The terms ‘variable interest entity’ (‘VIE), ‘valuation adjustment mechanism’ (‘VAM’) and ‘public (social) interest of China’ (otherwise, Chinese ‘public policy’) each entail complex legal issues.  They have in the past caused heated debate in China as to their legality (in the cases of VIE and VAM) and their boundaries in the context of enforcement of foreign arbitral awards (in the case of public policy).  Thus, when a recent PRC court ruling linked all three topics, it instantly became a leading judicial precedent.


On 5 November 2014, the Fuzhou Intermediate People’s Court (‘the Fuzhou Court’ or ‘the Court’) handed down a civil ruling in Fujian Across Express Information Technology Co Ltd and others v China MediaExpress Holdings Inc (2014) Rong Zhi Jian Zi No 51 (‘the Fujian Across Express case’).  The ruling confirmed that two HKIAC awards concerning related transactions should be enforced in Mainland China under the Arrangement on the Mutual Enforcement of Arbitral Awards between the Mainland and the Hong Kong Special Administrative Region (1999) (‘the Arrangement’).

The two HKIAC awards

Cheng Zheng was a shareholder in China MediaExpress Holdings Inc (‘China MediaExpress’).  Cheng was also the legal representative of Fujian Across Express Information Technology Co Ltd (‘Across’) and Fujian Fenzhong Media Co Ltd (‘Fenzhong’).  In 2009, China MediaExpress went public in the United States via a reverse takeover.  In January 2010, Starr Investments Cayman II Inc (‘Starr’) entered into a Share Purchase Agreement (‘SPA’) and Investor’s Rights Agreement (‘IRA’) with China MediaExpress.

Following closure of the transaction, Starr discovered that Cheng and others had been involved in secret dealings that violated the SPA and IRA.  To protect its interest, Starr commenced arbitration before HKIAC against Cheng and the three companies (collectively, the ‘Applicants’).  On 19 December 2012, the arbitral tribunal rendered two arbitral awards ordering the Applicants to compensate Starr for losses incurred.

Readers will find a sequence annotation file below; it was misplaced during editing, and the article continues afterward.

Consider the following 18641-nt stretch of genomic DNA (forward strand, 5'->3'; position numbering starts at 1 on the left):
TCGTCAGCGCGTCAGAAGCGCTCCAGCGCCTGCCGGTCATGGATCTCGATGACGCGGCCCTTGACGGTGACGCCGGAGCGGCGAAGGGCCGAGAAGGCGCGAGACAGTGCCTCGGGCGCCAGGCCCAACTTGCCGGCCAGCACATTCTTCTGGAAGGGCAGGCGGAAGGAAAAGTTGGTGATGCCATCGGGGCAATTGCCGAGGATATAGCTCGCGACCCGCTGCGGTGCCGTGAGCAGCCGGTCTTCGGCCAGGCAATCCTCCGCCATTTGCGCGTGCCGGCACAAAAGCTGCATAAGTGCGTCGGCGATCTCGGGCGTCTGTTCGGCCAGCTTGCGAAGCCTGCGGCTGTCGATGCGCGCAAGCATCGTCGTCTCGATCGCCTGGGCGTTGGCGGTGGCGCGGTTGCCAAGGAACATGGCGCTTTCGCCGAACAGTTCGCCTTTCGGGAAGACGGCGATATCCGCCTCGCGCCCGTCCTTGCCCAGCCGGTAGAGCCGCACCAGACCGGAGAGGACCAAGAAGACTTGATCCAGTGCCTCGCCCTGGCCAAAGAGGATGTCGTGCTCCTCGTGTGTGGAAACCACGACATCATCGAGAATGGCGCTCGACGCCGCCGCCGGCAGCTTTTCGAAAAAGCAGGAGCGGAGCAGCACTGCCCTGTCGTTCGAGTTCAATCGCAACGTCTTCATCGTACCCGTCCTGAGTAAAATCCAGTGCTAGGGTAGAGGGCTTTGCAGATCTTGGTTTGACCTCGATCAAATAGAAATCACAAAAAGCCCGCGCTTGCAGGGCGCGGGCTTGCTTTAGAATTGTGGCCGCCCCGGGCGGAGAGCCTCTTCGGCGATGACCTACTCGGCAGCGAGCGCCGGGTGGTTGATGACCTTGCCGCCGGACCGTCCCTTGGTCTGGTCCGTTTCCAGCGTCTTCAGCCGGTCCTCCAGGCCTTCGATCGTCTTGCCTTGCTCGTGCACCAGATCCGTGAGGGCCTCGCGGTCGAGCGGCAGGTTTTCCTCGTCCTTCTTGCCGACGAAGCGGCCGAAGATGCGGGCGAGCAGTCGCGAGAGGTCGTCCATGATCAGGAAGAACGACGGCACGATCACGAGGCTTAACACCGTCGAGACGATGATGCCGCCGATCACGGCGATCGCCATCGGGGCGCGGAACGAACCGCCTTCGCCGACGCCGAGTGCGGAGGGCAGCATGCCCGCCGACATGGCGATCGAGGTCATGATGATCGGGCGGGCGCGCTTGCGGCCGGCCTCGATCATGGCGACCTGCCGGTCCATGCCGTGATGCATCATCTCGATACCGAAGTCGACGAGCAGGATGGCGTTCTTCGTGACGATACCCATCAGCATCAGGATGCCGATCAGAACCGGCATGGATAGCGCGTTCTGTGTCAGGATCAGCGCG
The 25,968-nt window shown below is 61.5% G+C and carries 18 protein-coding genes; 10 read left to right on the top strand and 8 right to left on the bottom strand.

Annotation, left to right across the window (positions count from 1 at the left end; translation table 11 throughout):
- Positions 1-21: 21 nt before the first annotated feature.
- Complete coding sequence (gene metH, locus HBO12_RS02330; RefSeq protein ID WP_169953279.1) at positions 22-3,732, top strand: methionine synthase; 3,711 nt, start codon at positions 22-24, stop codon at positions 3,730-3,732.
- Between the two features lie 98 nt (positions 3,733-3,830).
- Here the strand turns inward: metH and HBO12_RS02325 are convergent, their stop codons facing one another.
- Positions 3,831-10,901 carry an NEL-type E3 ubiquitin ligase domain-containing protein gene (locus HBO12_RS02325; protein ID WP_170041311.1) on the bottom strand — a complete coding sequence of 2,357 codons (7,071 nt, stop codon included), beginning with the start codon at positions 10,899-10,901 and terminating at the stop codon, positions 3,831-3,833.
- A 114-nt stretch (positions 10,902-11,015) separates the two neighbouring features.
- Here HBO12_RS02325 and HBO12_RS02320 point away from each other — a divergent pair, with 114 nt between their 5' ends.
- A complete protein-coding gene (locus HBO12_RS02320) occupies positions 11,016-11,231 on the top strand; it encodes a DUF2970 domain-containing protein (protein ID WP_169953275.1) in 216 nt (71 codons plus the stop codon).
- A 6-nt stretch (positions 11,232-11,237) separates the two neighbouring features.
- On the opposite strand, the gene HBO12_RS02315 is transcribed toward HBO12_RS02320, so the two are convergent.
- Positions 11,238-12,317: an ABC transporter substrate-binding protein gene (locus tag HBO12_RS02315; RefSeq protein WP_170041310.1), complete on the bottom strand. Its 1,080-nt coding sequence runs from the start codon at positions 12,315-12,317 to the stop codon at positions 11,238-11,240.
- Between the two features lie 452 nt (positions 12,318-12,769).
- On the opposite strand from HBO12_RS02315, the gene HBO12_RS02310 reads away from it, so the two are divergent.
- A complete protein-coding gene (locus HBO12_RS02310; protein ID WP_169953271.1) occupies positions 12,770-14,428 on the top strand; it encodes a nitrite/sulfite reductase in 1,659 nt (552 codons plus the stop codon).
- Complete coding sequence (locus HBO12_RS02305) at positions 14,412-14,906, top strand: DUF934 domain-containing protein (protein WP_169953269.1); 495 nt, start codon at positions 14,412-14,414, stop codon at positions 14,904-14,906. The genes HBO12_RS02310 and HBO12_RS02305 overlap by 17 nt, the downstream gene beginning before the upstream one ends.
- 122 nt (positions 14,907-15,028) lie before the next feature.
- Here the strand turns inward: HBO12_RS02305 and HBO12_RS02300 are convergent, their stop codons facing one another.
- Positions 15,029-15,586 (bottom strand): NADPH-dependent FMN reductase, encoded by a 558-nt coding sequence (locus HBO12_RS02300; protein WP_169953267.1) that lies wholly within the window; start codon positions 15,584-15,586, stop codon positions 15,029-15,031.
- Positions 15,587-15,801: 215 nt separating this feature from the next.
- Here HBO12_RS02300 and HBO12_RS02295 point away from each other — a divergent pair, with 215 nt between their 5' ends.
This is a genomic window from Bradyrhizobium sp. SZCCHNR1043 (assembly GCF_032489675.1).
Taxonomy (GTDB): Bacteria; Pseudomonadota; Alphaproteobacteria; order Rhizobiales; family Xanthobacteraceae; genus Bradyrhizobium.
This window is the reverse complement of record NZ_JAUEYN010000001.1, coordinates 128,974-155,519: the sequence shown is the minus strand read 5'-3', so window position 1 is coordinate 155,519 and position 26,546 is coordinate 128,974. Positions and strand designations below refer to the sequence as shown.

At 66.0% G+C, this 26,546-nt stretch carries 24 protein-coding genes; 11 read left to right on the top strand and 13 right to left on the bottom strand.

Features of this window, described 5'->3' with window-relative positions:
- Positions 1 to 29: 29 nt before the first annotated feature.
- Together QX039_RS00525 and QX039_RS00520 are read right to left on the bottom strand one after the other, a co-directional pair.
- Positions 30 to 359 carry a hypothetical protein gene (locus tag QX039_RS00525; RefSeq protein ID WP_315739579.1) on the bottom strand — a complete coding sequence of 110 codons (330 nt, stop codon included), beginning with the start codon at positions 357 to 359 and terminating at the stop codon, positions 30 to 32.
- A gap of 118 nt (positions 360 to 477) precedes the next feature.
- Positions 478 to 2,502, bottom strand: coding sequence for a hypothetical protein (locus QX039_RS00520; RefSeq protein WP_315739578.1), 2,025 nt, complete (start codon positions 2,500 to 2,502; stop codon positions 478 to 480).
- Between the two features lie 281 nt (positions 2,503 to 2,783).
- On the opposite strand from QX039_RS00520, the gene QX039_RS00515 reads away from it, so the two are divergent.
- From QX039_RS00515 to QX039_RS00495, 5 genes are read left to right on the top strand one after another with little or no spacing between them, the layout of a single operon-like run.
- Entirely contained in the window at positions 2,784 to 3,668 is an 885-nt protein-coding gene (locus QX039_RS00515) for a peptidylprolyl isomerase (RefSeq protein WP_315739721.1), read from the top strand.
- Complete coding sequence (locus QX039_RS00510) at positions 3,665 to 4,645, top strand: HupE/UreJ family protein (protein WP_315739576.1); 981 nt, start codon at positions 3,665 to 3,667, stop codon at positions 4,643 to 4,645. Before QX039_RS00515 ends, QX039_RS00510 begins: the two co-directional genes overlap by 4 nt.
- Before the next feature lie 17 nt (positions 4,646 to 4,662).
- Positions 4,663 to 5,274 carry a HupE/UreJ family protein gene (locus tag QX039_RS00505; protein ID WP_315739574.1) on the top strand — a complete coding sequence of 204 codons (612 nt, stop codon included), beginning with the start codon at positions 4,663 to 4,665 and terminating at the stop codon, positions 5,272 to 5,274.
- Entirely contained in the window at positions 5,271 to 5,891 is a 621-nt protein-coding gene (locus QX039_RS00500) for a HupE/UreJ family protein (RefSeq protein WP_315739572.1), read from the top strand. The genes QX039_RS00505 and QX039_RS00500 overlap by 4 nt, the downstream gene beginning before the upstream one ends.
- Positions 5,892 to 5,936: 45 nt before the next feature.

Enforcement of the awards

Starr subsequently applied to the Fuzhou Court for enforcement of the awards under the Arrangement.

The Applicants submitted that the HKIAC awards seriously violated the ‘public interest of the Mainland’.  They contended that (1) the VIE structure adopted in the underlying transactions was prohibited by mandatory provisions of Chinese law; (2) the VAM arrangement in the SPA infringed the interests of China MediaExpress, its creditors and other shareholders; and (3) the arbitration agreement had applied US law with the purpose of sidestepping mandatory provisions of Chinese law.

Starr responded that enforcing the awards would not violate the ‘public interest of the Mainland’.  It contended that (1) the wording of article 7 of the Arrangement required the court only to examine whether the consequences of enforcement would violate the public interest, not the a violation of the applicable law would do so; (2) enforcing the awards would force the Applicants to compensate the losses incurred by Starr and therefore encourage people to abide by  agreements into which they had entered; and (3) the term ‘public interest of the Mainland’ was not equivalent to mandatory rules in the Mainland; it should be interpreted only as referring to the basic legal system of China and the fundamental interest of society.

The Fuzhou Court ruled in Starr’s favour.  Firstly, it agreed with Starr that enforcing the awards would encourage people to abide by agreements they had entered into, uphold the spirit of contract law and act in accordance with the public interest.

Secondly, the Court relied upon a decision of the Supreme People’s Court (‘SPC’) in a previous case in concluding that violations of certain regulations concerning VIE and VAM did not necessarily constitute a violation of the ‘public interest of the Mainland’.

VIE and its legal status under PRC law

A VIE arrangement in China refers to a business structure that typically involves an onshore wholly foreign-owned enterprise (‘WFOE’) or foreign-invested enterprise (‘FIE’) owned by overseas investors (and sometimes Mainland Chinese founders).  This in turn controls a domestic company, which holds the necessary licence to operate in China in certain sectors in which foreigners are restricted or prohibited and is therefore widely used by foreign investors to bypass China’s stringent rules on foreign ownership in certain sectors.  The legality of the VIE is, however, currently unclear. It is controversial in practice because it circumvents (1) China’s regulations on foreign investment in certain restricted or prohibited sectors, and (2) approvals required from relevant government authorities in China.